Published: August 8th 2010August 7th 2010
To add insult to injury after a long all day bus trip and excruciating border crossing into Vietnam we were severely ripped off by a taxi driver on our late arrival into Hanoi. Amid the confusion of securing our bags from the clutches of a marauding throng of thieving taxi drivers and accommodation touts at the bus company’s drop off point some distance from the old quarter of Hanoi. We reluctantly decided to go with one driver who had a taxi that was large enough to accommodate our baggage - a fatal mistake!
Taxi flag fall in Hanoi is between 8 - 10,000 dong depending on the taxi company and type of vehicle. Bags loaded, and Donna in the back seat Robert settled in to the minimal space in the front seat. A quick glance at the meter - what I thought was 9,300 dong turned out to be 93,000 dong! After driving for a while Rob noticed that the meter was ticking over faster than the window of a poker (slot) machine. By the time we arrived at the Rising Dragon Hotel in Hang Be Street the meter read 200,000 dong or $12! We were really caught, so after
coughing up the exorbitant fee we gave him the benefit of two English words he obviously had heard before. Well the extent of the rip-off was about $6AUD - it’s not so much the amount as the principle!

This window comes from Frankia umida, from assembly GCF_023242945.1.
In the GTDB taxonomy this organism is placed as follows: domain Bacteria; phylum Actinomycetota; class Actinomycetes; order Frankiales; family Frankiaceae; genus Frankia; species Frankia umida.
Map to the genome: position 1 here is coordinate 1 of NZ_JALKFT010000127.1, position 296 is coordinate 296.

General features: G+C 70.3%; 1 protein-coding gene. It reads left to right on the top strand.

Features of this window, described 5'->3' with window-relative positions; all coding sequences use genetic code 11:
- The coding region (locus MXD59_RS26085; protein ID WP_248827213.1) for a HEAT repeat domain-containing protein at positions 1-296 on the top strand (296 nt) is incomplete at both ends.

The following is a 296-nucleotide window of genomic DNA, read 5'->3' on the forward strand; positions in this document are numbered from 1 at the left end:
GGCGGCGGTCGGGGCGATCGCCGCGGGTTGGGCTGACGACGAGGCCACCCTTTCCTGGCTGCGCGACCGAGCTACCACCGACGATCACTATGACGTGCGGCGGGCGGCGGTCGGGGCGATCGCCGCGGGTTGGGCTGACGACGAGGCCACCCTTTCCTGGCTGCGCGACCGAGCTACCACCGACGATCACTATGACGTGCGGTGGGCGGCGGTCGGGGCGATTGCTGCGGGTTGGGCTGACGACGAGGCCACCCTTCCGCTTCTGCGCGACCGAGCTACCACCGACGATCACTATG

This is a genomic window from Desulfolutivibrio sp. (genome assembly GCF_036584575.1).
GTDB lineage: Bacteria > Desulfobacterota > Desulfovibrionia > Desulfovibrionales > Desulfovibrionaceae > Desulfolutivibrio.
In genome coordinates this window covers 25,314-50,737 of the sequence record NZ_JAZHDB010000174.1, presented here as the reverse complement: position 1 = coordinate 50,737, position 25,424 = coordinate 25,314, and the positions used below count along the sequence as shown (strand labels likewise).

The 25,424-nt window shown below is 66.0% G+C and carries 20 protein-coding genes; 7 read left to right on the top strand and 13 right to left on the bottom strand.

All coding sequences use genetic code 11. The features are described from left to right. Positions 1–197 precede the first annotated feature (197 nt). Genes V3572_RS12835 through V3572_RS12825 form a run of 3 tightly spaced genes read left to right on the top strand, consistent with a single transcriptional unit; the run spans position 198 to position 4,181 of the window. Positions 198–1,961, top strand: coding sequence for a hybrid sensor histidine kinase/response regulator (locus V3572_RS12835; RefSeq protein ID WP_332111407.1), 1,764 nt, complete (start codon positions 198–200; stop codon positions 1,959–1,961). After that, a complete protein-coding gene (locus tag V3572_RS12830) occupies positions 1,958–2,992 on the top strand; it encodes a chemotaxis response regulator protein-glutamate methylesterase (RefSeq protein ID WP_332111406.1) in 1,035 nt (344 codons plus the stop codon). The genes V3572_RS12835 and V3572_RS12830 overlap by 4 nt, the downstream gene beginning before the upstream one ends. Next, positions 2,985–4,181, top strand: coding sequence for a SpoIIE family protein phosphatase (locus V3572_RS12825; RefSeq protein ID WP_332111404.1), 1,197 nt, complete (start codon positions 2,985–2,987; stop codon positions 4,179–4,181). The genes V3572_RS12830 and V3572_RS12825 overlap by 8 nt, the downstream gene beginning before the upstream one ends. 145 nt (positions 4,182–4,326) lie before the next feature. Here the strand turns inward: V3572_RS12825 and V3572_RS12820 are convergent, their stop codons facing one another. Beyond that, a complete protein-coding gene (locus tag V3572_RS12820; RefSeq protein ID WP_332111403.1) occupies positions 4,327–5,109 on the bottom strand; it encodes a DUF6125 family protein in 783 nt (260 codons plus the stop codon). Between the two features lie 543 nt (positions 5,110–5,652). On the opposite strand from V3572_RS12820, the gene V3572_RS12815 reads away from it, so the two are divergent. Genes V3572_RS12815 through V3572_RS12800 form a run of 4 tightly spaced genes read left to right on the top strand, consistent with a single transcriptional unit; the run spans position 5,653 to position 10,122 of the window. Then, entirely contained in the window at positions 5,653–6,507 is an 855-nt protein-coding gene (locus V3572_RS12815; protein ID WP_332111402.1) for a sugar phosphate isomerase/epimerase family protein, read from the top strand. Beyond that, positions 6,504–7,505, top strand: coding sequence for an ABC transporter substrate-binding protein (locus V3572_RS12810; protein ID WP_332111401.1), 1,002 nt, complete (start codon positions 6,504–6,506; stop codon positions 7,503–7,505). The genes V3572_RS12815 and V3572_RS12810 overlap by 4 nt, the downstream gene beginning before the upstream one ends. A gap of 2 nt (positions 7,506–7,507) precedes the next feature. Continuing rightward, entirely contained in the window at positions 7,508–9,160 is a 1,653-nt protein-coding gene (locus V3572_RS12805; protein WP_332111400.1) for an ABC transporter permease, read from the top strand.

As the volume of tourists decreases the level of rip-offs increases exponentially! For the first time in our 5 trips to Hanoi we uncounted several cases of “meter broken negotiate fee” as well as other scams - shows how reliant some sectors have become on tourism.
Other examples were the proliferation of Sinh Café Open Tour Offices - in some streets there were 3 or 4, some next door to each other! We toured several of the imposters as well as the original office where we made all our bookings on previous trips to get quotes on the cost of 2 soft sleeper berths from Hanoi to Danang. The quotes ranged from $45US (from the original office) to $56US. Disgusted we took a taxi to the railway station and made the booking for 1,348,000 dong ($40AUD). Because of the start of the school holidays we had to take the booking for 2 days ahead leaving us only 3 days in